The surging turbulence in capital markets is causing no end of headaches to institutional investors, which are already struggling with insufficient annual investment returns.
In a time like this it might seem perverse to consider investing into equities, an asset class that has taken major hits to its market capitalisation across the world. Stock markets have registered their largest falls since the onset of the Great Depression. The S&P 500 index, for example, has dropped 11.09% since the end of February to its close on Monday (March 30).
Yet while the crop has been marked, a level of rebalancing was if anything overdue after over a decade of strong performance by the US stock market. Over the 10 years to the end of 2019 the S&P 500 index had racked up an annualised return of 16%. Indeed, during that period equities were increasingly seen as a favoured defensive play, offering good yield and total return for pensions advancing towards negative cashflow territory.
Ironically, an asset class once perceived as risky had became seen as a safe haven.
That image has suffered some major tarnishing, courtesy of the havoc wrought by the spread of the coronavirus disease. As economies have shut down, so the outlook for corporate revenues has become increasingly grim, leaving stock valuations to fall by major levels.
For institutional investors with an eye on the 20-year or even 50-horizon, even March's market correction could be seen as a blip and an eventual buying opportunity
Yet for institutional investors such as pension funds, with an eye on the 20-year or even 50-horizon, even March's market correction and the likelihood of more coronavirus-linked volatility could be seen as a blip and an eventual buying opportunity.
As UniSuper chief investment officer John Pearce told his superannuation members in a March 23 update, in every crashing market there are some sellers who have no choice but to sell assets.
"Even though they might believe that asset prices are ridiculously low, they are forced to sell because they haven’t got enough liquidity to meet their commitments until the crisis subsides," he wrote.
The purpose of pension funds is not to be among those investors, but instead to have sufficient liquid assets to take advantage of cheap valuations, especially in areas of equity they see as offering long-term value at today's prices. It is certainly a lot cheaper to buy S&P 500 stocks now; the index's PE ratio forward estimate for the end of 2021 is 19.21 times, 6.02% lower than the equivalent figure a year ago.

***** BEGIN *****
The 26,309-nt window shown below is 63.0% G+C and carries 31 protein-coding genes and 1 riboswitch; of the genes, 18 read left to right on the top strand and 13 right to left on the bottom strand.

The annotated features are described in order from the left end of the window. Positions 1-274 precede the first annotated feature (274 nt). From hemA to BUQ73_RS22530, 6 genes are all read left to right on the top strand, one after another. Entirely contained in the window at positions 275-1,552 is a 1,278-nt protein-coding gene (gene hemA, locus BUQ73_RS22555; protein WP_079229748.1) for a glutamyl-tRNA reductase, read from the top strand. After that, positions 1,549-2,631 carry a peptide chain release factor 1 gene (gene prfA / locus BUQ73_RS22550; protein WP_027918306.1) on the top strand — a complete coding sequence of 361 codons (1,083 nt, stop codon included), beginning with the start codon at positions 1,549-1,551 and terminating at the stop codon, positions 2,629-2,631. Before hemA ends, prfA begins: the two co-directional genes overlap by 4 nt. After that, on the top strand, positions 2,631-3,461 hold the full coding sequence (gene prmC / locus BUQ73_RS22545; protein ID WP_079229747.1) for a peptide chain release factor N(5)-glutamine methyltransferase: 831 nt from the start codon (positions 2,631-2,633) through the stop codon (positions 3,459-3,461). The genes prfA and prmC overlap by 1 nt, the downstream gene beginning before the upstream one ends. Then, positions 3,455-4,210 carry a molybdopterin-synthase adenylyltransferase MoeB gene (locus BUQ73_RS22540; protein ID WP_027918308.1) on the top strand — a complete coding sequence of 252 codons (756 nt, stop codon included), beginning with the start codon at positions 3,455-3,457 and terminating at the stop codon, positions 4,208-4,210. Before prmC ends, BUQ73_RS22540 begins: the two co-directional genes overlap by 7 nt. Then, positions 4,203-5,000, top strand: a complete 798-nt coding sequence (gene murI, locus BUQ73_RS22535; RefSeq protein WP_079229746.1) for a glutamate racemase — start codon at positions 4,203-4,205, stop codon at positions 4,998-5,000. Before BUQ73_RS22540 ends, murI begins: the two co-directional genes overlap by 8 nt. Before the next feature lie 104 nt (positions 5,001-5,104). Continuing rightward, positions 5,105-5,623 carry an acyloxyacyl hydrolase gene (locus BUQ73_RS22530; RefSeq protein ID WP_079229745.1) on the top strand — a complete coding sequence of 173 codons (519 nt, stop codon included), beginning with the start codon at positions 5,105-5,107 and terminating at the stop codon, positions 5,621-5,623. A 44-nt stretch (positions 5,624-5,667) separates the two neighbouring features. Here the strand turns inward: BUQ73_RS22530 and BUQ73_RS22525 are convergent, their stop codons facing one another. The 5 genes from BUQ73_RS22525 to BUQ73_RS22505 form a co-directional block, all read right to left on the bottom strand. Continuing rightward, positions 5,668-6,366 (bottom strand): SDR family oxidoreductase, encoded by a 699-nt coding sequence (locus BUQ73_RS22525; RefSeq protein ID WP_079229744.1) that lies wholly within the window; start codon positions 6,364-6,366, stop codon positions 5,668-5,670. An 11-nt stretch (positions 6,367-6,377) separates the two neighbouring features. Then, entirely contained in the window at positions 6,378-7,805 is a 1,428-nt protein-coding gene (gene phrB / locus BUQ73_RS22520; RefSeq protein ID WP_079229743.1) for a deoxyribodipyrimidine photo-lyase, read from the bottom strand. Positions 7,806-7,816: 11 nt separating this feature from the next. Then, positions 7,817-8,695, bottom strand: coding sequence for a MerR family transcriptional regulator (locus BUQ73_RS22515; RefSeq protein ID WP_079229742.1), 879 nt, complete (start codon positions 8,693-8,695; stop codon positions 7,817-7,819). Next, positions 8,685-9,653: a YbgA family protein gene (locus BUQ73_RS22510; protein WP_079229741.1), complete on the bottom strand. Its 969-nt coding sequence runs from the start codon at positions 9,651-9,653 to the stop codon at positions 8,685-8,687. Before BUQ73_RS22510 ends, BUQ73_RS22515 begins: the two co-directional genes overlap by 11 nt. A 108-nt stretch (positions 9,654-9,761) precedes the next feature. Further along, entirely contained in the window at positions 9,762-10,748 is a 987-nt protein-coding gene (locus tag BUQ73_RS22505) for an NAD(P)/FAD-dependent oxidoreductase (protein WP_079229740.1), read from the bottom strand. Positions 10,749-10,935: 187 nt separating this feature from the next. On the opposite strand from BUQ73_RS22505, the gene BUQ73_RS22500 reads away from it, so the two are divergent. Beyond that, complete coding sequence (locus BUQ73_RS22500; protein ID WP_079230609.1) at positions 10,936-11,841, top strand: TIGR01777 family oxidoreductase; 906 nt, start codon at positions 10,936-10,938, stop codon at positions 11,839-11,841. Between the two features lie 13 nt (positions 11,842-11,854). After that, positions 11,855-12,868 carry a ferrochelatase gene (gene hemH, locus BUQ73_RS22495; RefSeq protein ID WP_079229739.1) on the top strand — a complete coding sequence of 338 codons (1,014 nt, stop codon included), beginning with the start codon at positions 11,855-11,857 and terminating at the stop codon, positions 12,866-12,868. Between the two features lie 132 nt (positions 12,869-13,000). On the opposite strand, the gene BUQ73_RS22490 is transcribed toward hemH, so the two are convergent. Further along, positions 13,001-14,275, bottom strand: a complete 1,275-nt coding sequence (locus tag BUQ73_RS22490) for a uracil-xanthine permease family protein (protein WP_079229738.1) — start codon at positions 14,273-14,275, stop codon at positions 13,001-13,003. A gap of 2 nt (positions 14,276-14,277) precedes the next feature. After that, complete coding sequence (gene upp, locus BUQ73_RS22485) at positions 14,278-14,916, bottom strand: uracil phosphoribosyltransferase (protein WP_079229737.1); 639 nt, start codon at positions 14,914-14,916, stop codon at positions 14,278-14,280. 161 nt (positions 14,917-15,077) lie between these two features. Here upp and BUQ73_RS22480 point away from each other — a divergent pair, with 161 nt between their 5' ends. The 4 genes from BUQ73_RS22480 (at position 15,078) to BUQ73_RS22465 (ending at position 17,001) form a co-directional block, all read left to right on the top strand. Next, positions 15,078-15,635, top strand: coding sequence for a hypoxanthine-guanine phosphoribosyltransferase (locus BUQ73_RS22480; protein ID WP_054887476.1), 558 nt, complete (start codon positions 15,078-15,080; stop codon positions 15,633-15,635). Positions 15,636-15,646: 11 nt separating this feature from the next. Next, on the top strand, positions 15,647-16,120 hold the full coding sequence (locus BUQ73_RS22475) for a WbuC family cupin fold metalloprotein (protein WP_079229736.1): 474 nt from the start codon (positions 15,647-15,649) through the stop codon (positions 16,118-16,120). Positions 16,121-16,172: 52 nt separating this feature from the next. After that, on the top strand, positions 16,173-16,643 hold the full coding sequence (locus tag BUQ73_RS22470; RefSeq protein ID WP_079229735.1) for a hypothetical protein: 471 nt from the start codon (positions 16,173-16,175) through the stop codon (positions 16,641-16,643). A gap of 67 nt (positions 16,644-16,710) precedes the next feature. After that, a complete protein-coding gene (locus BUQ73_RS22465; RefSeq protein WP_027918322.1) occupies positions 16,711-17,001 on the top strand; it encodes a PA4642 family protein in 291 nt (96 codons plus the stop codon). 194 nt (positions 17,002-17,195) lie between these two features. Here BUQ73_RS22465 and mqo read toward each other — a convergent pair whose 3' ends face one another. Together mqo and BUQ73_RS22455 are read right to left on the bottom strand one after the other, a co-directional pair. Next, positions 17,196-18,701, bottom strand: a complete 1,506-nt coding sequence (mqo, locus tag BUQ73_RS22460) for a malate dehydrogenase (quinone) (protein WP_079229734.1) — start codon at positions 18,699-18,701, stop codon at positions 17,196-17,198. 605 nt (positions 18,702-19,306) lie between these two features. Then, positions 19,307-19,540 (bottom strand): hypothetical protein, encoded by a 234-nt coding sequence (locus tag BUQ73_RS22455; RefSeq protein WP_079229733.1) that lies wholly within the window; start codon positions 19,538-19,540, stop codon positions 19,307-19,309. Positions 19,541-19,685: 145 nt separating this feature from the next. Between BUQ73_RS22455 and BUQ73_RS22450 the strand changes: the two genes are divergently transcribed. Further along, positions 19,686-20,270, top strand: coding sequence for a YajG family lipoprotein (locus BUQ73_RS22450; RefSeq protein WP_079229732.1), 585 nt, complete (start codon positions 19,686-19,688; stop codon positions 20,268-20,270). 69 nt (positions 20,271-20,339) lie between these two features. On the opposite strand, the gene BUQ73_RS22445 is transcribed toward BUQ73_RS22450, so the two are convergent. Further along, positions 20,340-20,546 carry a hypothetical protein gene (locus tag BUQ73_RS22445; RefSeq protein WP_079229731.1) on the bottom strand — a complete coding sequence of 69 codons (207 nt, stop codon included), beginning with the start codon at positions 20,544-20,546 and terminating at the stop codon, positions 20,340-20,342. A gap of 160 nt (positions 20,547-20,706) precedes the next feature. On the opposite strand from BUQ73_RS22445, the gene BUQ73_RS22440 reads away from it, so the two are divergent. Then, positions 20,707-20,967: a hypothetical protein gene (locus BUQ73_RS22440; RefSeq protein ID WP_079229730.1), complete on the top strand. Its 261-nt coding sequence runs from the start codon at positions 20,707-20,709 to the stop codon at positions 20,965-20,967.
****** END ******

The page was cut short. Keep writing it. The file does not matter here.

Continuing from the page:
LOOKING TO ALTERNATIVES
In addition to weighing equity investments, pension funds are increasingly looking to build exposures in private equity, real estate and private debt, accepting illiquidity for the promise of high single digit or double digit returns.
Malaysia’s Employees Provident Fund, for example, has built a 5% allocation to private equity and another 5% to real estate and infrastructure.
Korea’s Public Officials Benefit Association (Poba) is a particular proponent of private market investing, in a sustained effort to close a funding gap that stood at 86% five years ago.
“We analysed our members’ capital duration and concluded that it is around 10 years, so we could increase our private markets investment,” said Jang Dong-hun, chief investment officer of Poba. “This is on the basis that usually private markets investment duration is between seven and 10 years. In some extreme cases, it can be 15 to 20 years.”
Poba has gradually increased its exposure to mainly infrastructure, private debt, mezzanine and real estate debt investments, to the point that private assets make up around 50% of its W14.1 trillion ($11.85 billion) in assets. Its funding ratio is now over 100%.
Taking advantage of the illiquidity premium is a good way for a pension fund to improve its funding ratio over the longer term.
The OECD report on global pensions notes that it can make sense for pension funds to seek higher returns, but added that “pension regulators and supervisors need to continue monitoring these developments closely to avoid damaging increases in the risk portfolio of pension funds in their search for yield”.
There is no silver bullet for pension funds to raise returns, but they can take some fairly straightforward steps. Most immediately, they need to pursue two targets: raising target returns and increasing member contributions.
“Taking advantage of the illiquidity premium is a good way for a pension fund to improve its funding ratio [over the longer term],” said Jang.
Doing so will require more expertise, especially as many global pension funds are becoming keen to shift into private market assets.
Another sensible step is for pension plans to ensure their stakeholders fully grasp the issues, along with the benefits and risks of different investment options. The funds need a deep talent pool among professional staff and a nimble governance structure, explained Jang.
With much of the world’s fixed-income yields sitting so low, pension funds face large funding gaps. To reduce them and meet annual investment targets, their investment teams increasingly have little choice but to lock more money into riskier or more illiquid investments. They had better make their stakeholders understand why it’s required.
Richard Morrow contributed to this article.
This article was adapted and updated from a feature on pension fund investing that originally appeared in AsianInvestor's Spring 2020 edition.